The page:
Kvond, I think I’ve gradually become repulsed by logorrhea — or, more accurately, by graphorrhea, if such a term exists. All this writing; all this reading! For the first time since who knows when I’m about to finish reading a novel all the way to the end. It feels more like a chore than a pleasure, which I regard as symptomatic. My long exercise in screengrabs here, my shorter-lived project of the video blog at Ecliptics, I think constitute for me some sort of escape, or even a cure.
At the same time, I find myself wanting to become more conversational, to the point where I feel like I could talk with people forever. Especially with strangers. Blog discussions in comment boxes? It feels too cumbersome, too slow, without enough access to inflection and tics. But telephones don’t do it for me either. The sheer materiality and presence of the other person is what’s wanting. It’s one of the things I liked best about doing the video interviews: actually sitting there having a face-to-face conversation, even if the camera was eavesdropping and intruding on the scene, replacing candor with spectacle.
But enough of this gabbing, Kvond. I simply MUST finish reading that novel.
Finished. And pretty good too — Remainder by Tom McCarthy. Too many words though, as the cinematic version of Salieri might have said — maybe a hundred pages too long. There’s a good core idea, as in a novella, that McCarthy belabors. Now it’s true that belaboring things, repeating himself, is what the narrator is all about, so there’s a sort of modernistic integrity to the novel. And I do acknowledge that my own current preference for brevity might be getting in the way of my own appreciation, but the material would fit comfortably inside a novella format without feeling the need to spread itself out so much. I don’t know if Charlie Kaufman credited this book, but Synecdoche NY is practically a re-enactment of Remainder.
Erdman, I too liked Synecdoche a lot. It’s curious, though, that Remainder, this novel by McCarthy is built on this same premise of reconstructing places and situations from the main character’s life and then re-enacting them with hired actors. Kaufman gets a lot of credit for being a creative screenwriter, which he is, but I bet he cribbed this idea from McCarthy. A little more than halfway through this interview, Kaufman claims not to have read McCarthy’s book or known anything about it. He says that his own screenplay was written before McCarthy came out, but apparently the book was well-known in London literary circles for years before it finally found a publisher. So I don’t know, maybe the zeitgeist was ready for the idea to appear simultaneously in two different writers’ minds.
To be honest, Dejan, I wasn’t sure when I started Ecliptics whether to put a notice here on Ktismatics or to try cultivating an entirely new local clientele, which was my main intent. I thought maybe a few commenters from the old blog might liven things up a bit on the new one, which did happen. My reasons for starting Ecliptics had more to do with building a local community of writers and filmmakers and so on. I found instead that I was becoming a sort of journalist, and that the readers’ interests focused more on the films and poems than on the subjects of the interviews. And the interviewees didn’t seem to have any interest in interacting with each others’ work. To continue building up Ecliptics would have entailed too much work (finding subjects, arranging liaisons, editing and downloading video, etc.) with not enough benefit. I did learn something about video technology and technique though, and also I did enjoy conducting the interviews.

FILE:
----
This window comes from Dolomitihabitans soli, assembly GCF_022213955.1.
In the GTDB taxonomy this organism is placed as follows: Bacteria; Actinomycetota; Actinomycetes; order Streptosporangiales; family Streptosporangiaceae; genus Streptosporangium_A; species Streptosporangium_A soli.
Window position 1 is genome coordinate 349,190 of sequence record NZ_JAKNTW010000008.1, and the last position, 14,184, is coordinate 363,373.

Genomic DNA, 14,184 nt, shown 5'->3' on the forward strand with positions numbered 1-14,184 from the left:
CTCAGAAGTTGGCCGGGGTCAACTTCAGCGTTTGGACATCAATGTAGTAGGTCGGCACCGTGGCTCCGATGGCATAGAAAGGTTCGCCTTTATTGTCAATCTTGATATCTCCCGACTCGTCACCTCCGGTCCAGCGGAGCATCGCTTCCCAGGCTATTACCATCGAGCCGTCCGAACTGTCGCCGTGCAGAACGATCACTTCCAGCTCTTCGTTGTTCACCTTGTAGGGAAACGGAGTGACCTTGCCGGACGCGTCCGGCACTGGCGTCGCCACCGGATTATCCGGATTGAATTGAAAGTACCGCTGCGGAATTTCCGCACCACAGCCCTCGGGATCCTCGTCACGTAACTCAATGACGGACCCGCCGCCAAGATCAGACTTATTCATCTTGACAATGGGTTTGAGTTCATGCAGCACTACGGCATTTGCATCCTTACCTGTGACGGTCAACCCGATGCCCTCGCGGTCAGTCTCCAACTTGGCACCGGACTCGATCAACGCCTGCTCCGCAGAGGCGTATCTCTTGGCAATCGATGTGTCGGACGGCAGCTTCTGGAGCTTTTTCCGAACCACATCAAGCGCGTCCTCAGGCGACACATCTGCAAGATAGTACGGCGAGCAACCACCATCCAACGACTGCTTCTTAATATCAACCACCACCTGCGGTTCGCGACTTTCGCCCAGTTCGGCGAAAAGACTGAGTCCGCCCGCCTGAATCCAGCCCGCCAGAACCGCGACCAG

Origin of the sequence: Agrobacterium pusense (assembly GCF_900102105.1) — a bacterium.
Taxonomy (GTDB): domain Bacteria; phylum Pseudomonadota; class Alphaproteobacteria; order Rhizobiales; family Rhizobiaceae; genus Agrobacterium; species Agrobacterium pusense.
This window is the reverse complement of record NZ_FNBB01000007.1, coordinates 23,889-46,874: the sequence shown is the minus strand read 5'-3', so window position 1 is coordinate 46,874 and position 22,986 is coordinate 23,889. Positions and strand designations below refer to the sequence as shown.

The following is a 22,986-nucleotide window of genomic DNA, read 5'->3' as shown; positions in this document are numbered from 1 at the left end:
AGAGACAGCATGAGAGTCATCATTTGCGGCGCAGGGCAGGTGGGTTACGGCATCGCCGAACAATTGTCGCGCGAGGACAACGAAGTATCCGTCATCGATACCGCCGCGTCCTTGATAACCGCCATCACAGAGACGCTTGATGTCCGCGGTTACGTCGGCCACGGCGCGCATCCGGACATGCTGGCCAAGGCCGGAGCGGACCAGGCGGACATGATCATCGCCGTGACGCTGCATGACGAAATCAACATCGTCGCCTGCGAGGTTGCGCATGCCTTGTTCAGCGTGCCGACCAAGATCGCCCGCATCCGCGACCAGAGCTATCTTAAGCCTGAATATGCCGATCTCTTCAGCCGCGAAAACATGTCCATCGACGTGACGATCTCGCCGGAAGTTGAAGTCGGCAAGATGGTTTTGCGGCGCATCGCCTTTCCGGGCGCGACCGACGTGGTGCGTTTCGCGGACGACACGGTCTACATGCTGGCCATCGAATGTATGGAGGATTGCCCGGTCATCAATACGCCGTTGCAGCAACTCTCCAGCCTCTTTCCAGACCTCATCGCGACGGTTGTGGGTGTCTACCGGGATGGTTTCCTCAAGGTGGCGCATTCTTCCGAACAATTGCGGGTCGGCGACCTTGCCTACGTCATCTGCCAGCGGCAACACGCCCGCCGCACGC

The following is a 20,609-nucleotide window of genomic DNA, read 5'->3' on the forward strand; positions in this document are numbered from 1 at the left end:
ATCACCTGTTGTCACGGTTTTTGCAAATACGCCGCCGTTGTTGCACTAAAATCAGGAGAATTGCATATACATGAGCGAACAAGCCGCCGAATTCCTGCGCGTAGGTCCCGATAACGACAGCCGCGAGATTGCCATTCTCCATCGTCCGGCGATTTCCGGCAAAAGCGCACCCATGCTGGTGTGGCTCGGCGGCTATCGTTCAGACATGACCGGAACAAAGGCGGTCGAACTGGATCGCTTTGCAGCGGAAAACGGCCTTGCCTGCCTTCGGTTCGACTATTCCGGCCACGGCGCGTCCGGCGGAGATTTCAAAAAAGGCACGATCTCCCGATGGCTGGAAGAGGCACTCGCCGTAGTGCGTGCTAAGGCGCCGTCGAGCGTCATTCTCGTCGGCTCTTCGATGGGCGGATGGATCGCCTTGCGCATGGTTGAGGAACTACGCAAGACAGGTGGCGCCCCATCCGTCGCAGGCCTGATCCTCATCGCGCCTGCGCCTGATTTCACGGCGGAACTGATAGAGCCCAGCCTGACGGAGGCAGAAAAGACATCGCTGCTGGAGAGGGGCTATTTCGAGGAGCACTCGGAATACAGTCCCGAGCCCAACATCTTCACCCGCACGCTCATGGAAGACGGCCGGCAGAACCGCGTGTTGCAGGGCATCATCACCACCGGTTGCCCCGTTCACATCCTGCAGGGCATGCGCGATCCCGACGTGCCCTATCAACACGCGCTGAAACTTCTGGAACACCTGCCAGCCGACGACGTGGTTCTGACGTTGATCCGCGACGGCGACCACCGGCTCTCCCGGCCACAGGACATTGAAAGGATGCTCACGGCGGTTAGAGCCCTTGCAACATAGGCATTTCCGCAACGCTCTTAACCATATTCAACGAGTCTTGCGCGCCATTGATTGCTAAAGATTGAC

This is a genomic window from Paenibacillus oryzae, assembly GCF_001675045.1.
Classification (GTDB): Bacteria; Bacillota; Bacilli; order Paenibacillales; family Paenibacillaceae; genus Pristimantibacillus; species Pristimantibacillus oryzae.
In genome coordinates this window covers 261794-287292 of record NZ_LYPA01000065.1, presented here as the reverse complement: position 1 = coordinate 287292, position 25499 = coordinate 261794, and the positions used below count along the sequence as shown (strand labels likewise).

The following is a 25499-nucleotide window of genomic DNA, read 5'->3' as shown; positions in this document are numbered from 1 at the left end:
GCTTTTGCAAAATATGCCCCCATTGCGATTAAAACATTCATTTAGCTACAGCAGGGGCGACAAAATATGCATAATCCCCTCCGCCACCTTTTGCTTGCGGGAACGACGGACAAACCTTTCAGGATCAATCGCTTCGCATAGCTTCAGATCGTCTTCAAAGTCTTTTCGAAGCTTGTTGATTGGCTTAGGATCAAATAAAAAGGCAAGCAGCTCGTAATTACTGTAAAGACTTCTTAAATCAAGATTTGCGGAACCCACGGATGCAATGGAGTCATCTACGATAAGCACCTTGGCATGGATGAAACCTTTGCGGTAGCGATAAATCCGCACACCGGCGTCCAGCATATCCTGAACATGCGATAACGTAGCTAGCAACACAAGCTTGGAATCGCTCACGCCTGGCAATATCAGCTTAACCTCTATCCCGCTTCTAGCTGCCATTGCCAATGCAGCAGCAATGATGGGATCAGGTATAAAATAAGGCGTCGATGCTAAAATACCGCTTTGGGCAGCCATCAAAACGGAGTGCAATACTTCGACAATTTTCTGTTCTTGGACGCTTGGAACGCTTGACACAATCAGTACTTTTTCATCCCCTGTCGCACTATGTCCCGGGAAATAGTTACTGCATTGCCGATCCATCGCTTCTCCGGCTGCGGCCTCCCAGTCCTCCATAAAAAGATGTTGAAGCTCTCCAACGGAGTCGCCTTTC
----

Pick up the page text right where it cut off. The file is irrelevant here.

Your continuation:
It almost looks like experimental evidence for Harman’s thesis about the mutual closure of objects. You try to open people up to each other, and find yourself facilitating serial monologues instead.
I do think building networks from scratch is a long and granular process. Little connections and branchings, gradual awakenings as a common stock of words, images, experiences is built. In this sense I wonder if your idea of the project might have been a little too ‘heroic’?
You’re right Carl, I was unable to create a hybrid composite object comprised of me and the various interviewees. I guess I just didn’t generate enough plasm. Sometimes I think of myself as harboring latent heroic tendencies, but maybe that’s my fictional persona talking.
The Ecliptics premise is perhaps better suited for a MySpace intervention, where everyone goes by their real names and it’s easier to assemble N-degrees-of-separation friends-of-friends networks. As it was, my interviewees were better connected than I am.
I might be taking a permanent break, Mikhail, though I hate to make empty threats/promises as I’ve done before. I’d heard rumors that you were retiring too, but your blog seems as active as ever. Maybe you cheered up…
There was a week when I thought I will never blog again, I had some rather unfortunate and devastating event take place, but turns out life’s not that bad after all, as long as I am not yet dead and so on – I suppose after all these years of reading philosophy, it actually somehow helped me cope with real practical issues, so I posted here and there and decided that blog must go on, it gives me an outlet I don’t think I valued it very much, but now I do…
although i would actually say that if an artist could get to the point where he’s doing as close to nothing as possible, then that’s good art. but “poetry makes nothing happen” – i don’t know about that!